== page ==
Dr. Collinge notes that he wanted to pursue this area of research because he “saw a need for caregivers to be able to offer something tangible to benefit the well-being of their loved ones with cancer. Caregivers experience distress from a perceived inability to reduce suffering in a loved one. This intervention benefits the patient, makes caregiving more satisfying for the giver, and strengthens the quality of their relationship, all at the same time.” He was pleased with the results because “informal caregivers using the techniques were able to achieve results approaching those of professionals. Caregivers can easily learn safe and simple techniques from a very low-cost multimedia intervention. Patients can experience the benefits of touch and massage far more frequently than they would ever be able to if relying on professionals. This has huge potential for overcoming disparities in palliative care for low-income and underserved populations.”
This study is currently being adapted for use in Vietnam. “The Vietnamese version is being used at National Cancer Hospital in Hanoi to train caregivers. We are collecting data from sample families in Hanoi, and it will be interesting to see how the program might help meet palliative care needs in an underresourced country like Vietnam,” notes Dr. Collinge.
In summary, this research shows that supportive care at home can offer benefits to both patients and caregivers at relatively low cost and effort. Caregivers’ self-efficacy about their caregiving can be increased and patients can see improvements in their quality of life.
Connie Dresser, RDPH, LN, Program Director for Dr. Collinge’s grant, noted that the project was significant because “the study results indicate there is a good possibility that similar outcomes could be achieved by caregivers of patients with other chronic diseases or depression. Today, technology has completely taken over how we live and the art of tangible communication (such as face-to-face and writing) has decreased from the previous norms. Dr. Collinge’s work offers a meaningful and healthy way of reengaging with family, friends, and patients.”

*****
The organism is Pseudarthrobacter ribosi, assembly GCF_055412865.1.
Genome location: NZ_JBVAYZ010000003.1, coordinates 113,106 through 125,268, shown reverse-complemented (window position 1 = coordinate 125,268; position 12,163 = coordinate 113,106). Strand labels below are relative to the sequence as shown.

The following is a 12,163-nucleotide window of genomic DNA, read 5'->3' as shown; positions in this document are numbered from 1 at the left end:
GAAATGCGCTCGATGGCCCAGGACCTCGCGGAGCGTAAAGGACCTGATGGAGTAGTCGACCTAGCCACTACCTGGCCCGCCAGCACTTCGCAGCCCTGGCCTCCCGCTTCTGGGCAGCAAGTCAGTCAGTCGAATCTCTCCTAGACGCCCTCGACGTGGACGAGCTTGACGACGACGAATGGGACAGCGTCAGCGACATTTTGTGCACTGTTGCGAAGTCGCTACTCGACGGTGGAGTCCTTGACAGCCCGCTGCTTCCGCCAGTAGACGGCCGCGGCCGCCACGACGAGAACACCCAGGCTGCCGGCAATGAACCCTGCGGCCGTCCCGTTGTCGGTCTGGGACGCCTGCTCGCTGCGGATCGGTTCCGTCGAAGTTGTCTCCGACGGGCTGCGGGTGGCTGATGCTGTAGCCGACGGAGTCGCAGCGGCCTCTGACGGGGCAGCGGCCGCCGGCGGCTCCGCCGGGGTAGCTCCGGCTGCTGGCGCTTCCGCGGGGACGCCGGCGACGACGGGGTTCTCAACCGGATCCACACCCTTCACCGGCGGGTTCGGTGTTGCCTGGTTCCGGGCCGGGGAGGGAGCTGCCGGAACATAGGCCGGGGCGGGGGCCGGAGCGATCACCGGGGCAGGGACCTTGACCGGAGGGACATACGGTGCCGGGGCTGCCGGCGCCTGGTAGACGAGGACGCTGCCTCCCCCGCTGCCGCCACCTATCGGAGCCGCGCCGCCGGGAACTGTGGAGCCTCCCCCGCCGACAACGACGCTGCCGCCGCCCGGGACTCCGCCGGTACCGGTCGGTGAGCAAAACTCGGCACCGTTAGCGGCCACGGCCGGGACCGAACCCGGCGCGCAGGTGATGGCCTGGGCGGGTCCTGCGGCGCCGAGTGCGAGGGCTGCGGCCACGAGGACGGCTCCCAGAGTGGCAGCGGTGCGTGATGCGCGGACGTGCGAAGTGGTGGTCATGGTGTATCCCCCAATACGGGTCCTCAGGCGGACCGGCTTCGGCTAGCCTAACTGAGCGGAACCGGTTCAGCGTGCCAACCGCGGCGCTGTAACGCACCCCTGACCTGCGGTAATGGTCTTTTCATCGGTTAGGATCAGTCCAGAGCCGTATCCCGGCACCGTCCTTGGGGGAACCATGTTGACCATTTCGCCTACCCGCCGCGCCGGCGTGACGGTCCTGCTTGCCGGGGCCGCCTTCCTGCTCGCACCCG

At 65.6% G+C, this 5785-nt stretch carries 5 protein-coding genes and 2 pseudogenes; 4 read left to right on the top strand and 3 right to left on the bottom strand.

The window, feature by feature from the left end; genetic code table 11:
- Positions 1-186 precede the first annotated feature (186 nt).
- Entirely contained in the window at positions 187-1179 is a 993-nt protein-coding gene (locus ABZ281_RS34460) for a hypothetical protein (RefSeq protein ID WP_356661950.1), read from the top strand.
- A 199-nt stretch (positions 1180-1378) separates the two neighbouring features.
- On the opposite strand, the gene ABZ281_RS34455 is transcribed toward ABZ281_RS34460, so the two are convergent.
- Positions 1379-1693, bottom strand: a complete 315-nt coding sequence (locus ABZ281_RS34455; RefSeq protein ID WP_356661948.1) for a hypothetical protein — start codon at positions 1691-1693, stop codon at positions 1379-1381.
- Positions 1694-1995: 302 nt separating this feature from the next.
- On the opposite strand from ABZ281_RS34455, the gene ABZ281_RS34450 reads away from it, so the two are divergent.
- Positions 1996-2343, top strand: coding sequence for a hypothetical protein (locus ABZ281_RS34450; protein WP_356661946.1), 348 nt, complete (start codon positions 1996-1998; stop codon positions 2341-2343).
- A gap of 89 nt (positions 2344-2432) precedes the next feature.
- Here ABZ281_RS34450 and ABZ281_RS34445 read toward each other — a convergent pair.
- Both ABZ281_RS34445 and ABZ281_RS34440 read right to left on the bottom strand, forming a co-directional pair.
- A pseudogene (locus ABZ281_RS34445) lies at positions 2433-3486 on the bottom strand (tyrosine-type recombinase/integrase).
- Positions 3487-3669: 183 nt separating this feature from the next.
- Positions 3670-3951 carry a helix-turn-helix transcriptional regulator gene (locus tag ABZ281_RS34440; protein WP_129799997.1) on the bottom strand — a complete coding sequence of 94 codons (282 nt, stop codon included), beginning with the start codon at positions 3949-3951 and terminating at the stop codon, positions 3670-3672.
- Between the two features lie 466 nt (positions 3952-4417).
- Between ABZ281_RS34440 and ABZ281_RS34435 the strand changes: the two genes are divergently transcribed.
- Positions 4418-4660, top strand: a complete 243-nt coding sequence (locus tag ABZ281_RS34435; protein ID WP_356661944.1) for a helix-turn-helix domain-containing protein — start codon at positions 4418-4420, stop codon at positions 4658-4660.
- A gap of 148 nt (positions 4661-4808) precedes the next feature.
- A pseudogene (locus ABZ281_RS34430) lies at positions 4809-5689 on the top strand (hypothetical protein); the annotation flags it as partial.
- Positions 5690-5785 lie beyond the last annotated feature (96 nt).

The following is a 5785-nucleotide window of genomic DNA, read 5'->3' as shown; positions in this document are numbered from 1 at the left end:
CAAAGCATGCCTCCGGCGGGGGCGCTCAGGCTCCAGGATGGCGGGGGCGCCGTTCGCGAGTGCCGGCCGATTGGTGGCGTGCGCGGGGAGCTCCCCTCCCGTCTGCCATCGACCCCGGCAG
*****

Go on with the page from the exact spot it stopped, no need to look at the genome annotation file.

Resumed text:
Dr. Collinge is also busy working on a current R43 grant**** from NCI titled “Palliative care provider online education in evidence-based complementary therapies.” This current research aims to develop the first online continuing education program for palliative care personnel who teach evidence-based applications of complementary therapies in the palliative care setting. Dr. Collinge stresses that palliative care is one of the most rapidly expanding sectors in health care and complementary therapies offer significant benefits for reducing suffering and improving quality of life. However, there are currently no systematic educational offerings to help health care professionals learn how to use complementary therapies with diverse patient groups in the palliative care setting. Through the R43 grant, Dr. Collinge is working to create an interactive website delivering educational curricula to health care professionals about complementary therapies and palliative care. This is a large undertaking that will consist of multiple reviews of the literature, working with a team of professionals in palliative care, and creating and reviewing course content and the best methods of delivery.
Dr. Collinge notes that he wanted to do this work because “complementary therapies are underutilized in palliative care environments. They have a lot to offer in terms of comfort and symptom reduction, but practitioners need help making evidence-based decisions. We aim to help them sort through the strengths and limitations of complementary therapies in palliative care.”
*Project Number: R44CA103606
**Collinge, W., Kahn, J., Walton, T. & Fletecher, K. (2009). Randomized controlled trials of family caregiver use of massage as supportive cancer care following multimedia
instruction (abstract of oral presentation, SIO Sixth International Conference). Journal of the Society for Integrative Oncology, 7(4):178.
*** Collinge W., MacDonald G., Walton T. (2012). Massage in supportive cancer care. Seminars in Oncology Nursing, 28(1):45-54.
Pancreatic cancers tend to be very
aggressive, with a very small percentage of
patients surviving 5 years after diagnosis.
Results of a new, NCI-supported* study
suggest there may be a new weapon in
the fight against pancreatic cancer —
one found in a very popular beverage.
Epigallocathechin gallate (EGCG)
is a component in green tea that has
anti-tumor activity in the laboratory.
Numerous studies, in a number of
different cancer types, have shown that
EGCG may decrease tumor cell growth,
increase apoptosis (programmed cell
death), and prevent formation of new
blood vessels around tumor cells.
Compound Found in Green Tea May Help Improve Pancreatic Cancer Treatments